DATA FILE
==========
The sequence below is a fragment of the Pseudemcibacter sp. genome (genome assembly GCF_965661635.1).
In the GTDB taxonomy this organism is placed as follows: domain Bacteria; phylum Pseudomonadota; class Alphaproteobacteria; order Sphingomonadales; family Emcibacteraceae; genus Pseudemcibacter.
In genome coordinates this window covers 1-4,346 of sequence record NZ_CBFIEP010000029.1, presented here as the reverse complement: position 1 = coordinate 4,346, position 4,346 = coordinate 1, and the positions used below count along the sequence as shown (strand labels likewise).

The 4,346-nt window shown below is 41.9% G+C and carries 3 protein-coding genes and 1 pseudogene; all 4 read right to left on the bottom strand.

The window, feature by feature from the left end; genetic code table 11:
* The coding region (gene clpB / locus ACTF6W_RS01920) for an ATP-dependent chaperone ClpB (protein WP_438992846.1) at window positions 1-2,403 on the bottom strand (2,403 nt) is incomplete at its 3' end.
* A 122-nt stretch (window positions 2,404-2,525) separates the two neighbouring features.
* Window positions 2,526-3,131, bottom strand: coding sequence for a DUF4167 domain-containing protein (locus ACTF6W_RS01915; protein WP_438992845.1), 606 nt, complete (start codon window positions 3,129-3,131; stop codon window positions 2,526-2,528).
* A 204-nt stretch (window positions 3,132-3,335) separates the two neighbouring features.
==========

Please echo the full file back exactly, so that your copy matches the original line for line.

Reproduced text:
The sequence below is a fragment of the Pseudemcibacter sp. genome (genome assembly GCF_965661635.1).
In the GTDB taxonomy this organism is placed as follows: domain Bacteria; phylum Pseudomonadota; class Alphaproteobacteria; order Sphingomonadales; family Emcibacteraceae; genus Pseudemcibacter.
In genome coordinates this window covers 1-4,346 of sequence record NZ_CBFIEP010000029.1, presented here as the reverse complement: position 1 = coordinate 4,346, position 4,346 = coordinate 1, and the positions used below count along the sequence as shown (strand labels likewise).

The 4,346-nt window shown below is 41.9% G+C and carries 3 protein-coding genes and 1 pseudogene; all 4 read right to left on the bottom strand.

The window, feature by feature from the left end; genetic code table 11:
* The coding region (gene clpB / locus ACTF6W_RS01920) for an ATP-dependent chaperone ClpB (protein WP_438992846.1) at window positions 1-2,403 on the bottom strand (2,403 nt) is incomplete at its 3' end.
* A 122-nt stretch (window positions 2,404-2,525) separates the two neighbouring features.
* Window positions 2,526-3,131, bottom strand: coding sequence for a DUF4167 domain-containing protein (locus ACTF6W_RS01915; protein WP_438992845.1), 606 nt, complete (start codon window positions 3,129-3,131; stop codon window positions 2,526-2,528).
* A 204-nt stretch (window positions 3,132-3,335) separates the two neighbouring features.